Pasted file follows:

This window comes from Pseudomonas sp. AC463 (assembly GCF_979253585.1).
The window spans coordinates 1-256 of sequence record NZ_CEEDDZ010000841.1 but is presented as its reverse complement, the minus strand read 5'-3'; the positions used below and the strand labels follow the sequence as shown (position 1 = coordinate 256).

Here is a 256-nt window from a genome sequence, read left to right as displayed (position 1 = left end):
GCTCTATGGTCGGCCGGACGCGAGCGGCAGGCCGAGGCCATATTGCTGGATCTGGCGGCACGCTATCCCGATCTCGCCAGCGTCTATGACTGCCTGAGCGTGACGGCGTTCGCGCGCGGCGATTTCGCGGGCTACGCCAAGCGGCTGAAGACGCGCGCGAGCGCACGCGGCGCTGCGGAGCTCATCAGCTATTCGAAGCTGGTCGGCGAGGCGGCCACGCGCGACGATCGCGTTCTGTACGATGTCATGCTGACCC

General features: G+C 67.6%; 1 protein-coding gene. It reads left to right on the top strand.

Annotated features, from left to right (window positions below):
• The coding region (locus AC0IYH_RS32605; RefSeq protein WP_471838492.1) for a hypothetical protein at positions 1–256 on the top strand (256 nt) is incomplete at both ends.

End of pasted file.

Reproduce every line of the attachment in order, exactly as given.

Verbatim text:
This window comes from Pseudomonas sp. AC463 (assembly GCF_979253585.1).
The window spans coordinates 1-256 of sequence record NZ_CEEDDZ010000841.1 but is presented as its reverse complement, the minus strand read 5'-3'; the positions used below and the strand labels follow the sequence as shown (position 1 = coordinate 256).

Here is a 256-nt window from a genome sequence, read left to right as displayed (position 1 = left end):
GCTCTATGGTCGGCCGGACGCGAGCGGCAGGCCGAGGCCATATTGCTGGATCTGGCGGCACGCTATCCCGATCTCGCCAGCGTCTATGACTGCCTGAGCGTGACGGCGTTCGCGCGCGGCGATTTCGCGGGCTACGCCAAGCGGCTGAAGACGCGCGCGAGCGCACGCGGCGCTGCGGAGCTCATCAGCTATTCGAAGCTGGTCGGCGAGGCGGCCACGCGCGACGATCGCGTTCTGTACGATGTCATGCTGACCC

General features: G+C 67.6%; 1 protein-coding gene. It reads left to right on the top strand.

Annotated features, from left to right (window positions below):
• The coding region (locus AC0IYH_RS32605; RefSeq protein WP_471838492.1) for a hypothetical protein at positions 1–256 on the top strand (256 nt) is incomplete at both ends.